Portia decides she and Nerissa will go to Venice disguised as men. This act would have been condemned at the time since it was expected that ladies of stature were supposed to be just that — ladies, who were demure and feminine. Any sign of manliness would be seriously criticized. It was practically taboo for a woman to misrepresent herself in such a way.

In Act 5, Scene 1, Portia tells Bassanio,

I will become as liberal as you;
I'll not deny him any thing I have,
No, not my body nor my husband's bed:
Know him I shall, I am well sure of it:
Lie not a night from home; watch me like Argus:
If you do not, if I be left alone,
Now, by mine honour, which is yet mine own,
I'll have that doctor for my bedfellow.

This statement by Portia would evoke exclamations of shock and horror at any time and even more so during such a conservative period, where the stereotypical woman, especially if she was of the upper class, was expected to be humble, quiet, and respectful. Portia's unexpectedly provocative declaration that she would give her all, even her body, and sleep with another man whilst married, would surely have produced a surprised response.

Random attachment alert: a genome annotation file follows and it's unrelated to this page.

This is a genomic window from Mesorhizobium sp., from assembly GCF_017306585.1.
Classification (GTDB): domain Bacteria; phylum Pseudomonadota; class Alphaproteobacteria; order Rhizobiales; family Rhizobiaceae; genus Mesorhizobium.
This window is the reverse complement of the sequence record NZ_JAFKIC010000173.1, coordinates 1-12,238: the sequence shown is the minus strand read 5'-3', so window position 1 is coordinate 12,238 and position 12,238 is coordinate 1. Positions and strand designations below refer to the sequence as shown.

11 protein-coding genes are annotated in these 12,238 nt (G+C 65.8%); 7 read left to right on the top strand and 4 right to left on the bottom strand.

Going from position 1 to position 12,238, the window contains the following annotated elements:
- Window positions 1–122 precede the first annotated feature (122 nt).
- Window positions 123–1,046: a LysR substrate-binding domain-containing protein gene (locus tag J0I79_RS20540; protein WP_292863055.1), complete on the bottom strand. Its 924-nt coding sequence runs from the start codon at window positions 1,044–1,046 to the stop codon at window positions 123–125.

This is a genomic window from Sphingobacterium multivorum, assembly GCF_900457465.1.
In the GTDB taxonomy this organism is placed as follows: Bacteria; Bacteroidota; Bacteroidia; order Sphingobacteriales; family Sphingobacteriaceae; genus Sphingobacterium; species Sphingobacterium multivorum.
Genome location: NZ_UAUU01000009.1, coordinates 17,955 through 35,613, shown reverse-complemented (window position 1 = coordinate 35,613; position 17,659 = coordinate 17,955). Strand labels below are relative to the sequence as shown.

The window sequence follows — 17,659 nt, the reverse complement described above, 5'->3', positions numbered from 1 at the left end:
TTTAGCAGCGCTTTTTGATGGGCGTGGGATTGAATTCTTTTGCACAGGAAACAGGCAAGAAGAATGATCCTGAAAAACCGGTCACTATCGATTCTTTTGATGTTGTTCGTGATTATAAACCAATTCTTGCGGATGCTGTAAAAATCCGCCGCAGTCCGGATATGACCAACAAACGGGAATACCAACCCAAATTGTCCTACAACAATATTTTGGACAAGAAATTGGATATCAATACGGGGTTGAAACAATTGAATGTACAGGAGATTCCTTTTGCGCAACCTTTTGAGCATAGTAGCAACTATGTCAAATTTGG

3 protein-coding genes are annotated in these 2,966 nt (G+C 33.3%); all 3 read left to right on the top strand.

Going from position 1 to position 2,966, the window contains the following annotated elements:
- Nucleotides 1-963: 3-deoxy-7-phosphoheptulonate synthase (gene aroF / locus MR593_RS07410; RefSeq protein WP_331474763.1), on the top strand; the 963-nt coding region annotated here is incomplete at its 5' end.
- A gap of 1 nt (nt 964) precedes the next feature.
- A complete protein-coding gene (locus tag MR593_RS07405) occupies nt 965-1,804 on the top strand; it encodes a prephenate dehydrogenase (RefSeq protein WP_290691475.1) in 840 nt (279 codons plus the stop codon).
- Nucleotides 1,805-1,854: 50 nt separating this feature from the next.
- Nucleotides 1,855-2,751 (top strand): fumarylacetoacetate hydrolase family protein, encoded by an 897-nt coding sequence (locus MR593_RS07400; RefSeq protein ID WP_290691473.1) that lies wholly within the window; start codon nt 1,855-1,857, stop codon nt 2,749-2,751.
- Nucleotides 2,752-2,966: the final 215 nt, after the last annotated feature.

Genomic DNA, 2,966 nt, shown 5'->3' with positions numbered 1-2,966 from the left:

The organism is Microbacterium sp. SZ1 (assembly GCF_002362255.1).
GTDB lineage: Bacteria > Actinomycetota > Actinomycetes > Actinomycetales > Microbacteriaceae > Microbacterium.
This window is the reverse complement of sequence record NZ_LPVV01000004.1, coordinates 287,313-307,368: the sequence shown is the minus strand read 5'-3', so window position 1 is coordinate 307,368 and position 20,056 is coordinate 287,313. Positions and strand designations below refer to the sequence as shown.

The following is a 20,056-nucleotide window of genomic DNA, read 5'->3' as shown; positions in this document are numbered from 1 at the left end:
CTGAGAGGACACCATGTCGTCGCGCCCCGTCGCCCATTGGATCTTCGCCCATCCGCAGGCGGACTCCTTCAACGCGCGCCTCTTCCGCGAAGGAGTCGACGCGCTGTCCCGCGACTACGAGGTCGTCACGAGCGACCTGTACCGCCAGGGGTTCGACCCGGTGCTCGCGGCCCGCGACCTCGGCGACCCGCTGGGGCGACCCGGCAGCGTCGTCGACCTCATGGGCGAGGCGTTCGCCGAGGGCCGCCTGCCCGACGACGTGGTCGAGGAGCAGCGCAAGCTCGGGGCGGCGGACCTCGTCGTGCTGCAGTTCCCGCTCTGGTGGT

In Nerissa's case, her open and confidential relationship with Portia is certainly a break from the norm. Serving women were supposed to be respectful to their mistresses at all times. They were supposed to show a servile obedience. Nerissa, however, speaks to Portia as an equal.

You need not fear, lady, the having any of these
lords: they have acquainted me with their
determinations; which is, indeed, to return to their
home and to trouble you with no more suit.

Although Nerissa's tone is quite respectable, she comes across more as an advisor and confidante. Her direct address would have been deemed inappropriate in Shakespearean society. She would be observed as 'putting on airs' — acting out of her station and taking privileges she was not supposed to have.

When she later decides to marry without having undergone the normal traditional practice of having a husband chosen for her, Nerissa again breaks from the norm. Gratiano tells Bassanio in Act 3, Scene 2,

I got a promise of this fair one here
To have her love, provided that your fortune
Achieved her mistress.

She has promised marriage to Gratiano and set the conditions as well. She would marry him if Bassanio successfully chose the right casket. Normally the bride was not entitled to set any conditions.